I stood on the overlook and surveyed the zoo below me. A buzz of uncounted foreign languages filled the air. People rushed from machine to machine exclaiming, discussing, learning. Their attire sported as much variety as the languages they spoke and the countries they represented- men in sports coats and ties, men in the traditional German dress- brown or sage green pants that came to the knees and wide suspenders, men whose colorful turbans spoke loudly of their culture.
For one brief moment, I felt like a genuine country bumpkin as I watched the crowd, but just as quickly, reason presented me with a fact: I was a country bumpkin in the middle of country bumpkins.
This past week, I was honored to be included in a group of farmers from the USA who flew to Germany with John Deere. We spent 2 days at the World’s largest week long Farm Show, Agritechnica, which boasts of approx 450,000 visitors from all over the world. I was totally blown away by the event- 26 exhibit halls with machinery from all over the world. I learned so much- What do you know about sugar beet harvest, and the machine that digs them out of the ground and the machine that carefully gathers up the piles of beets at the end of the field and transfers them onto trucks heading for the market?
Sugar beet equipment- life and toy size
Sugar Beets waiting to be gathered out of the field
How many varieties of seed potatoes are you familiar with?
And did you know that there are tractor companies all over the world? Mother mused “If our school children only knew, they sure could argue about more than John Deere vs Ford or Fendt.”
There was one thought that stood out to me at the farm show, and it was reiterated as the week went on: It’s easy to understand agriculture on our farm’s level. My dad spends countless hours imparting these truths ☺️ “This is what works for our operation. These are the seeds that we feel like will make the most yield, this market is the most profitable, these are the sprays that provide us with the highest quality product.”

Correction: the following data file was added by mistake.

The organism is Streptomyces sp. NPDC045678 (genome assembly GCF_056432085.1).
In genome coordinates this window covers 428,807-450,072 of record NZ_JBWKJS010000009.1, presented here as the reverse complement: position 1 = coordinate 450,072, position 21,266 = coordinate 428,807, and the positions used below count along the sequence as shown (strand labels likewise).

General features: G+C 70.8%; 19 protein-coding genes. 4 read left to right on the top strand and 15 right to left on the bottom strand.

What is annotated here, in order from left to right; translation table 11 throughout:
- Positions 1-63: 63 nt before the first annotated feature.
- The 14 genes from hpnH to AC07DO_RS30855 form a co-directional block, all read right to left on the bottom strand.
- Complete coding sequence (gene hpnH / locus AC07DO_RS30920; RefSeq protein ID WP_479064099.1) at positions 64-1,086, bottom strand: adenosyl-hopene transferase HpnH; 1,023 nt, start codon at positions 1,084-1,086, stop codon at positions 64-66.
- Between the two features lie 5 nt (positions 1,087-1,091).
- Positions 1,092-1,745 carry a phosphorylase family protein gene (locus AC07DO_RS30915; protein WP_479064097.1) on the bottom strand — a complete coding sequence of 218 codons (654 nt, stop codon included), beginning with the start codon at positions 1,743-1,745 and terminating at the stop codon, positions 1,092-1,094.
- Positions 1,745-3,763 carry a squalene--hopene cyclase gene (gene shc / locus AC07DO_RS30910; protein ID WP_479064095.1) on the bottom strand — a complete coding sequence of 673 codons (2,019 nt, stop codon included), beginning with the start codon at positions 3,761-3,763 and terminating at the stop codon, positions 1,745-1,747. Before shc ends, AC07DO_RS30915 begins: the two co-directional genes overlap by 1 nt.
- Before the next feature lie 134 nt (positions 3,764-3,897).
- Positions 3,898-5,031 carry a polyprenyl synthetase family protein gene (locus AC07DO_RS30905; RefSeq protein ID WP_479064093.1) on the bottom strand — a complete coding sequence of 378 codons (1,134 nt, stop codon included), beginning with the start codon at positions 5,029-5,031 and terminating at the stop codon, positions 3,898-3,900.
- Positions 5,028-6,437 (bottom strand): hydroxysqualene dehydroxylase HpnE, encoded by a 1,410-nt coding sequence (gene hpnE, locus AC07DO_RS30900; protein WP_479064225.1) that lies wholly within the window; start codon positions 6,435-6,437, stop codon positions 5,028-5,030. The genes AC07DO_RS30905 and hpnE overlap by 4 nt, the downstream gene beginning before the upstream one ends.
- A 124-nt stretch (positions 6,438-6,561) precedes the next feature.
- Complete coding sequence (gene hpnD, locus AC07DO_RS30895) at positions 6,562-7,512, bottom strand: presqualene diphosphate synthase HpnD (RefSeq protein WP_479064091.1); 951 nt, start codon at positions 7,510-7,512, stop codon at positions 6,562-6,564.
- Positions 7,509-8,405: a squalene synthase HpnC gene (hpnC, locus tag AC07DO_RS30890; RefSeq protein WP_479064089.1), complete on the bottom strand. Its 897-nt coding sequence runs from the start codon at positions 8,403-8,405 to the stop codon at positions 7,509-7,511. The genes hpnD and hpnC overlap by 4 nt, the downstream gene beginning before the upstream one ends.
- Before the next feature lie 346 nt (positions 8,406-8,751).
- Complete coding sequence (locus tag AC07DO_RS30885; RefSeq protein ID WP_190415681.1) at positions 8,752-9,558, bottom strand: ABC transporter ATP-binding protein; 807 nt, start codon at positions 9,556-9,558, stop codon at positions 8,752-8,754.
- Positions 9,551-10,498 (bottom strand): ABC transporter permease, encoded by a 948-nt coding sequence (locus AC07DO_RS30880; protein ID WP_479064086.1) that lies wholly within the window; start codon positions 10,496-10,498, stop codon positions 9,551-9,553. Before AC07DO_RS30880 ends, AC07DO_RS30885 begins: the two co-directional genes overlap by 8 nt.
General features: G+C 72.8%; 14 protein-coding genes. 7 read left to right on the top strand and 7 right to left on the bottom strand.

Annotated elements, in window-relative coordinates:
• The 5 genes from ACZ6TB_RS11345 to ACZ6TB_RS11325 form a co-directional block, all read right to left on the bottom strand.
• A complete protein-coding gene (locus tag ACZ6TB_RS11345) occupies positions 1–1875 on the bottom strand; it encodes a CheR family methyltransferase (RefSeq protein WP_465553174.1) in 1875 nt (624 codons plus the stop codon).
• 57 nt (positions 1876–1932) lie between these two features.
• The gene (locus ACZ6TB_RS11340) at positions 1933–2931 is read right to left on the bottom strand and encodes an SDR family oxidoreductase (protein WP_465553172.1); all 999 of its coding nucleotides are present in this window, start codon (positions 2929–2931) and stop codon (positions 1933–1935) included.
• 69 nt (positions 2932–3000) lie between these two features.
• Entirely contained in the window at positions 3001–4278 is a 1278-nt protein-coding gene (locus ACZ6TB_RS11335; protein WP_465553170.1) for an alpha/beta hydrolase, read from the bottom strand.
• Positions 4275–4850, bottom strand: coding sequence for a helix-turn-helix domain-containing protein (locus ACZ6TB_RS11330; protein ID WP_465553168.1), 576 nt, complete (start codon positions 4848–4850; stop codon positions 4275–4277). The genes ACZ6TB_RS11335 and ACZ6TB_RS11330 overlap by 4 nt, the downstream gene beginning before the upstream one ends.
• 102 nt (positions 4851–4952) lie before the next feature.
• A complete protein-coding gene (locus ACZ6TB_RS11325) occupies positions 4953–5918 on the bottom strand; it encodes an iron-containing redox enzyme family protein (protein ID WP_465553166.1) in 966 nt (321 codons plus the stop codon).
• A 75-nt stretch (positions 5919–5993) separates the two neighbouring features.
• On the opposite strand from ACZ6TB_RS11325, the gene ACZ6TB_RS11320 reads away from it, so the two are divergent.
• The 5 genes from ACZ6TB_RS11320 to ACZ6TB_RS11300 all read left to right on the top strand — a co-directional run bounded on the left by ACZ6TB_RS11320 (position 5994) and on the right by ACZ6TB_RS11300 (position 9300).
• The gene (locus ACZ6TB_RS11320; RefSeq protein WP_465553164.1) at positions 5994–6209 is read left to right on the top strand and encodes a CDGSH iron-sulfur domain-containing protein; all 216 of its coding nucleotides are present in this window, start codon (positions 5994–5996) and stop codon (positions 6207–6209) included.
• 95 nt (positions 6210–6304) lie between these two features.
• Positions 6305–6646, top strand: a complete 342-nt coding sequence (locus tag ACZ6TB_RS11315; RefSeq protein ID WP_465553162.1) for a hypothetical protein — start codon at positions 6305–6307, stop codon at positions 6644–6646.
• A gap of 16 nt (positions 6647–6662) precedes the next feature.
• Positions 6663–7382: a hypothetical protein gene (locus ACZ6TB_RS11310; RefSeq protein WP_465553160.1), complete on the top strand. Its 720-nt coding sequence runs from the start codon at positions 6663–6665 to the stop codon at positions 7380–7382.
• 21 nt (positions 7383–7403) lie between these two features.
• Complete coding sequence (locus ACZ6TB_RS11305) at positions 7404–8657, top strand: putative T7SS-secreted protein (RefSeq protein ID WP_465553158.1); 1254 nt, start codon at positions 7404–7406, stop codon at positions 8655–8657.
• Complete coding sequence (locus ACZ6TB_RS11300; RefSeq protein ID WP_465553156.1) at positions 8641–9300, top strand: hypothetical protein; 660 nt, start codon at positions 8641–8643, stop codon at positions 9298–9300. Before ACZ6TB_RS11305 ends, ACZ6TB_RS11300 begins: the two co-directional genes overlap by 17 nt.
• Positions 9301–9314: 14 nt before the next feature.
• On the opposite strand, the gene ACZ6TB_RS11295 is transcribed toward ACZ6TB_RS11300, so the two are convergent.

But for one brief moment- I felt like my eyes were opened to ag progress on a worldwide scale. Here were people from all lands who-for generations- knew all about the challenges of our profession. Just like my family spending day after day, year after year embracing the task at hand- the unpredictable weather, the disappointments of unstable markets. They understand the commitments of the task- that sometimes long hours are required, and social gatherings skipped altogether. They understand that feeling of standing at the end of the field and watching a much need rain move in across the thirsty crop. There are so many variables in the agriculture community, but our differences pale in comparison to what we have in common.
As I watched the worldwide farming community coming together to learn and make decisions for next years crop, I couldn’t help but feel excited. We each play an important part. Together, as farmers around the globe cultivate their portion of this beautiful land- we will feed the world.
I am so thankful that God gives us the privilege of farming this beautiful land and watching the miracle of each new crop take place. And with each crop- comes the ingredients for countless meals for our neighbors around the world .
I hope I never take it for granted.
P.S Another thing to never take for granted: Fresh Nutella/Banana Crepes from the mini crepe truck. Oh My. 😍